Six ways to write a banging bad review

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Who hasn’t experienced 30 minutes of call centre music (really, the world wasn’t ready for Gangnam Style reimagined via the panpipe) only to be unceremoniously cut off? Had an ATM swallow their card? Who hasn’t arrived home from payday mall madness to find their organic chicken breasts are off? Or received crummy clothes from an online order? Or suffered through a waitron who was clearly envisioning your face as a dartboard? 

Bad service is universal, but luckily the internet and social media provide consumers with public forums to air their grievances. But woah now. Before you reach for the blue warpaint and flaming pitchfork (or just, you know, your keyboard), make sure that your bad review is geared to actually resolve your issue. Read on for six tips on penning the perfect online note.

1. Context is key 🔑

While you’re entitled to great service, studies have shown that a few negative reviews can cancel a newly minted business. 

Before you compose that scathing takedown, consider the context of the brand, business or service that you’re about to vilify. Are they new? Small? Learning on the job? Can their reputation handle a negative review? Digital disses are forever. Consider whether online is the best forum to go full 2007 Britney, you may just find that a quiet face-to-face or phone call will suffice.

2. Give it some time ⏳

Like any event that involves negative emotions, it’s always best to take mom’s advice. Sleep on it. Count to 10. Take some deep breaths. 

It’s always best to wait a while before launching into an online tirade – let the dust settle and revisit the event in the cold light of day. Ditto for giving the business time to respond and rectify before going full throttle online avenger.

3. Start with the positives 🎁

Ah, the good old feedback sandwich. Humans are primed to respond to criticism if it’s constructive and alternated with some praise. If you can, highlight the positives before you start with the negatives. It makes you seem like a good oke, and is more likely to inspire action from the recipient of your review.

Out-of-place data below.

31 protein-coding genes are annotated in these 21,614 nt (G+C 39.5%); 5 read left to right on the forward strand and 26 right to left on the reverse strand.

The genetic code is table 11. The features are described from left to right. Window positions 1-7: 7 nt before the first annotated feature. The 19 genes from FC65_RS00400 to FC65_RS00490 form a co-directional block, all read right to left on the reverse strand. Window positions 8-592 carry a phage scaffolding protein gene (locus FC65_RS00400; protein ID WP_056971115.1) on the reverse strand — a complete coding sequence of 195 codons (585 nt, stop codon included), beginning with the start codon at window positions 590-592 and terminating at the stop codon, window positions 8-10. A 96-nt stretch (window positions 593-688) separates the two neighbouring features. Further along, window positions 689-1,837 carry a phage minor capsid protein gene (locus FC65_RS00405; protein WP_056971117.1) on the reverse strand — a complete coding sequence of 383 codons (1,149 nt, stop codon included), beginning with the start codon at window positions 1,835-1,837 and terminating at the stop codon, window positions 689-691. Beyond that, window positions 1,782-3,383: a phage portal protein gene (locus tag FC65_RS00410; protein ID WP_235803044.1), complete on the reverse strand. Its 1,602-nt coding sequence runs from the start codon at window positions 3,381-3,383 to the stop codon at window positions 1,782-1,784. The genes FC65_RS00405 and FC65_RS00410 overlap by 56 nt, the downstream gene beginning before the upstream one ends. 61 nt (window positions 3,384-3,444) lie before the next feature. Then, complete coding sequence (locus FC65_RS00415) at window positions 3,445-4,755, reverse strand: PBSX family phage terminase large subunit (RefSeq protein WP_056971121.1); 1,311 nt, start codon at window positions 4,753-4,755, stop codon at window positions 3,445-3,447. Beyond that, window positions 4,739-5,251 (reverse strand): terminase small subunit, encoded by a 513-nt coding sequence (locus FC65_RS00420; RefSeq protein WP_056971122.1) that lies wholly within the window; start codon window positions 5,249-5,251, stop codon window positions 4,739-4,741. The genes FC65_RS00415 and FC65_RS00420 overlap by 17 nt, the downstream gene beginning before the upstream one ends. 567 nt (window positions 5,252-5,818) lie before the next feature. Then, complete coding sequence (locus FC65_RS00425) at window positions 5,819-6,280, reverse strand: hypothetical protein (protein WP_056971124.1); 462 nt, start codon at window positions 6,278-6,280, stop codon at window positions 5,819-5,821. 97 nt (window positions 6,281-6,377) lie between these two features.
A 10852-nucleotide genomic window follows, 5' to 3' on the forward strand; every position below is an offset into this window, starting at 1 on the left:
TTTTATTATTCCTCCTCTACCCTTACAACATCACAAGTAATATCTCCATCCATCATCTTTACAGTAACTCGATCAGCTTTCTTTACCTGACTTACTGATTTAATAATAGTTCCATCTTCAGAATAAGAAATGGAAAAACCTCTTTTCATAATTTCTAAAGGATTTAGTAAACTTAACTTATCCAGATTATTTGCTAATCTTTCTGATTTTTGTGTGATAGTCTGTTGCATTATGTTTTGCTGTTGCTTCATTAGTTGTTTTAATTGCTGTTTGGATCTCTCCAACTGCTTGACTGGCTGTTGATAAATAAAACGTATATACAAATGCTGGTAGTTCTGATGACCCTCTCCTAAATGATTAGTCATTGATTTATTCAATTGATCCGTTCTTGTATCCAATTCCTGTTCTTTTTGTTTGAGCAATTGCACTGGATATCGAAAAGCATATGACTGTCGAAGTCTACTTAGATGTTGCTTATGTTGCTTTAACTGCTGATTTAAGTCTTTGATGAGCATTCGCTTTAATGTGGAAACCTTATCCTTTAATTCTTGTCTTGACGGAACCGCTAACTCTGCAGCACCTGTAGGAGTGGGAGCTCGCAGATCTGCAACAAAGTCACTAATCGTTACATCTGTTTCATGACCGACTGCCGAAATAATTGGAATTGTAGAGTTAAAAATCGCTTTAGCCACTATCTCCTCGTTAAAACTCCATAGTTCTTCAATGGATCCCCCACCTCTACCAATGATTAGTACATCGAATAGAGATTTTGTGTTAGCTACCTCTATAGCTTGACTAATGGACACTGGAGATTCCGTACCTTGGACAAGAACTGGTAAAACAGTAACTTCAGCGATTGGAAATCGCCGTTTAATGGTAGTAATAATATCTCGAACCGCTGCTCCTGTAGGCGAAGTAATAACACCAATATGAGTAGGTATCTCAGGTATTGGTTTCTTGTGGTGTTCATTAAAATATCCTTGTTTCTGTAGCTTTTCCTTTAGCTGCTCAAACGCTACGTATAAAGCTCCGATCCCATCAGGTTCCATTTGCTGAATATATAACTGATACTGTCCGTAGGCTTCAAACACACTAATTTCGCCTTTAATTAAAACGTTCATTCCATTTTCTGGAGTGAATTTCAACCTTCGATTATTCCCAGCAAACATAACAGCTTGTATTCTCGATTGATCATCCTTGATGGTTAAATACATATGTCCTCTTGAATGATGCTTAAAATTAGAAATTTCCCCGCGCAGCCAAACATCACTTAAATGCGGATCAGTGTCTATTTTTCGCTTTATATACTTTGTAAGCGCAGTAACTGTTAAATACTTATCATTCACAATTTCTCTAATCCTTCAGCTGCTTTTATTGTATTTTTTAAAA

4. Lay down the facts 🤓

Reviews that are simply a host of insults or snide comments with no indication of what happened, or why you’re peeved, are a waste of everybody’s time. Instead of writing YOU SUCK!!!, calmly and factually describe the series of events that led to your displeasure. Include dates, times, locations, what went down, who was involved, and (if possible) all previous correspondence.

Not only does this completely validate your account of what occurred, it also makes it much easier for the brand or business on the other side to make good.

5. Cut out the exaggeration ✂️

Lay off the hyperbole. It’s unlikely that this was literally the worst day of your life, that you were like totally traumatised, or that you’ve never ever been so offended in your life. Unless it’s absolutely warranted, it’s best not to exaggerate – it tends to put your credibility on the line. 

It also could land you in hot water. Embellishing what actually happened is a total no-no. While unlikely (businesses have thick skins y’all), stretching the truth (or as we like to call it, straight-up lying) is technically defamatory. And the recipients of your rant are within their rights to seek action.

6. Don’t be an *** ❌

Yes, you’re frustrated, but that doesn’t give you the right to act like a mean baby. Lay off the petty digs (seriously, what does the waiter’s mullet have to do with your dish being cold), the name-calling, and the threats. Not only is this kind of behaviour super bad for your karma, it’s less likely to get your problem resolved speedily.

So there you have it. Your six steps to writing a banging bad review. Don’t forget to put your new skills to work by writing recommendations others can trust over at


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